A study of over 1,500 shoppers by TCC Global, a leading global retail marketing company has found that one in six (16%) of all shoppers have switched their main store over the last 12 months. 39% of shoppers said that it wouldn’t matter to them if their usual grocery store closed, they would just switch to an alternative nearby store. The research also found that on average, shoppers have 11 ‘reachable’ stores, 10 ‘easily reachable’ and five that are ‘very easily’ reachable, meaning that it is easier than ever to switch between retailers.
The top reasons for shoppers switching retailer are ‘low everyday prices’ and ‘better value for money’. Shoppers’ focus on price is largely irrespective of household income, with 51% of high income households, 60% of medium income households and 64% of low income households shopping where they can find the cheapest prices.
The third reason people switch is the offer of ‘better rewards for my loyalty’. However, just 22% of respondents said they would spend less at a shop if it no longer offered loyalty cards, and the research found that shoppers have an average of 3.3 cards, but use only 2.5.
Bryan Roberts, global insight director at TCC Global, commented: “With so much choice and price competition, customers are more inclined to switch retailers more frequently. To help combat price-based defection, big supermarkets need to provide rewards to loyal customers that go beyond loyalty cards.”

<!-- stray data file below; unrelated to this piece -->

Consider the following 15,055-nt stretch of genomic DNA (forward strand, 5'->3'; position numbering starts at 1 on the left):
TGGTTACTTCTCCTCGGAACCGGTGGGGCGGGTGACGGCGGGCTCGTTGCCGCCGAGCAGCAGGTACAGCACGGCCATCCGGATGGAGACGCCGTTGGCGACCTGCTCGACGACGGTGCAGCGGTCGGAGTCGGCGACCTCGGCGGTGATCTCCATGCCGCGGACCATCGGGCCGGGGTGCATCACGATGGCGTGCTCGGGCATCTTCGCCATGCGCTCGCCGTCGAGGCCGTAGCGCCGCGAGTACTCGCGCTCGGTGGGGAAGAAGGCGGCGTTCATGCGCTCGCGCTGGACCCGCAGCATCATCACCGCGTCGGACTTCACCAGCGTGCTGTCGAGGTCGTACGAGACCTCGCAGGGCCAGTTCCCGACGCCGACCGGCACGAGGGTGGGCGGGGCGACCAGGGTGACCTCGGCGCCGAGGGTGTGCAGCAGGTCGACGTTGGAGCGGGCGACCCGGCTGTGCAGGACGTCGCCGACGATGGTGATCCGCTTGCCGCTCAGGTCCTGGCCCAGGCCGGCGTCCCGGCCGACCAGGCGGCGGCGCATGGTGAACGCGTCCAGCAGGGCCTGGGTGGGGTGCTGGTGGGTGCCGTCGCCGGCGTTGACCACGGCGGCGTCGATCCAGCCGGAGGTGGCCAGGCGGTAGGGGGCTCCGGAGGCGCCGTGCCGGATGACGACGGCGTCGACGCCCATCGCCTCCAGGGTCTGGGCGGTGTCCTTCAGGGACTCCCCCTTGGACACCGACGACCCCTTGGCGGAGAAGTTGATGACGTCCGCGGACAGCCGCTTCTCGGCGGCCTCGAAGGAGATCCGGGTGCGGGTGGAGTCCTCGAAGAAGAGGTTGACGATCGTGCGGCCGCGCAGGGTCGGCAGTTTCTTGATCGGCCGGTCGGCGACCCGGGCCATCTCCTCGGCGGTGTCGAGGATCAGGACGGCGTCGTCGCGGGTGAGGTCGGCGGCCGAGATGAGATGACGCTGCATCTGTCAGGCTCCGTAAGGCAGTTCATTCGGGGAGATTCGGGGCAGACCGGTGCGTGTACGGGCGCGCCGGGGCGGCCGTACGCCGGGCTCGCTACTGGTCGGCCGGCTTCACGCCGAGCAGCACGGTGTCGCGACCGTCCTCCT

The study shows retailers can influence shopper choice by linking loyalty to cooking and eating deals with 43% of shoppers admitting to being more encouraged to buy from a shop which inspired everyday simple healthy meals and cooking from scratch.
Setting out to highlight where and how retailers need to improve to remain competitive, the report also ranks the Big Four retailers on perception of their loyalty offering. Sainsbury’s (46%) recognised as the best for rewarding loyalty, with Asda (7%), Lidl (4%) and Aldi (3%) the worst.
Roberts added: “A quest for better value-for-money involves much more than just price. Value in a broader sense also involves issues like quality and service (or perceptions thereof), an observation that is illustrated by the fact that Asda, which has been the cheapest supermarket for a great many years, has been steadily losing market share as perceptions of quality, in-store experience and range have – rightly or wrongly – lagged behind those of competitors.”
The research also found that discounters outperform Asda on price, selection and convenience ratings.